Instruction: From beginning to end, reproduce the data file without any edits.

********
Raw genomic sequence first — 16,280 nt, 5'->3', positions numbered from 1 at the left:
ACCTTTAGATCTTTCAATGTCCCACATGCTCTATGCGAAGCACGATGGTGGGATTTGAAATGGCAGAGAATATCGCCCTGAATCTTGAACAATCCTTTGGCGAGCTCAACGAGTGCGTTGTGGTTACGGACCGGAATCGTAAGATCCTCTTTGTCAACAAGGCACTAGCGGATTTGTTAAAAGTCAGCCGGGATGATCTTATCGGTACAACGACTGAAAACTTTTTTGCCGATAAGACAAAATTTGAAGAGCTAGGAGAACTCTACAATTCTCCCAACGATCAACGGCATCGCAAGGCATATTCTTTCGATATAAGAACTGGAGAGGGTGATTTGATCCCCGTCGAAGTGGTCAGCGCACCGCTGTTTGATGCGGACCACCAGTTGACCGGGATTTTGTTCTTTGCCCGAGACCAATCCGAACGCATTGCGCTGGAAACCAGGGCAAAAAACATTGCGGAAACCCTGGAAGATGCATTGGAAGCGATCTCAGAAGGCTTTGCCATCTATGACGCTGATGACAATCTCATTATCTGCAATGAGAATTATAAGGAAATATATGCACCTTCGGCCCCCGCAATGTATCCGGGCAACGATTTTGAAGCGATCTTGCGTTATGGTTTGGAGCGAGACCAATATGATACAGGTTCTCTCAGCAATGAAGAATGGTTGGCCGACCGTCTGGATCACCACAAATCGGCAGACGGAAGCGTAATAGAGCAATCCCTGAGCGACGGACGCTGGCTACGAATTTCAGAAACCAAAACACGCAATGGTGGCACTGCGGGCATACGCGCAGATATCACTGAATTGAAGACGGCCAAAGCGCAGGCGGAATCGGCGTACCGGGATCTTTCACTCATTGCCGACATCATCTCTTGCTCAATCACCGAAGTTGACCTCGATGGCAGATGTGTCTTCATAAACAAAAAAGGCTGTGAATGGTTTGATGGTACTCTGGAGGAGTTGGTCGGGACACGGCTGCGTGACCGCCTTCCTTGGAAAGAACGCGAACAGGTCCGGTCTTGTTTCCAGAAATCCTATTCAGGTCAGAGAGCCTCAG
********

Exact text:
Raw genomic sequence first — 16,280 nt, 5'->3', positions numbered from 1 at the left:
ACCTTTAGATCTTTCAATGTCCCACATGCTCTATGCGAAGCACGATGGTGGGATTTGAAATGGCAGAGAATATCGCCCTGAATCTTGAACAATCCTTTGGCGAGCTCAACGAGTGCGTTGTGGTTACGGACCGGAATCGTAAGATCCTCTTTGTCAACAAGGCACTAGCGGATTTGTTAAAAGTCAGCCGGGATGATCTTATCGGTACAACGACTGAAAACTTTTTTGCCGATAAGACAAAATTTGAAGAGCTAGGAGAACTCTACAATTCTCCCAACGATCAACGGCATCGCAAGGCATATTCTTTCGATATAAGAACTGGAGAGGGTGATTTGATCCCCGTCGAAGTGGTCAGCGCACCGCTGTTTGATGCGGACCACCAGTTGACCGGGATTTTGTTCTTTGCCCGAGACCAATCCGAACGCATTGCGCTGGAAACCAGGGCAAAAAACATTGCGGAAACCCTGGAAGATGCATTGGAAGCGATCTCAGAAGGCTTTGCCATCTATGACGCTGATGACAATCTCATTATCTGCAATGAGAATTATAAGGAAATATATGCACCTTCGGCCCCCGCAATGTATCCGGGCAACGATTTTGAAGCGATCTTGCGTTATGGTTTGGAGCGAGACCAATATGATACAGGTTCTCTCAGCAATGAAGAATGGTTGGCCGACCGTCTGGATCACCACAAATCGGCAGACGGAAGCGTAATAGAGCAATCCCTGAGCGACGGACGCTGGCTACGAATTTCAGAAACCAAAACACGCAATGGTGGCACTGCGGGCATACGCGCAGATATCACTGAATTGAAGACGGCCAAAGCGCAGGCGGAATCGGCGTACCGGGATCTTTCACTCATTGCCGACATCATCTCTTGCTCAATCACCGAAGTTGACCTCGATGGCAGATGTGTCTTCATAAACAAAAAAGGCTGTGAATGGTTTGATGGTACTCTGGAGGAGTTGGTCGGGACACGGCTGCGTGACCGCCTTCCTTGGAAAGAACGCGAACAGGTCCGGTCTTGTTTCCAGAAATCCTATTCAGGTCAGAGAGCCTCAG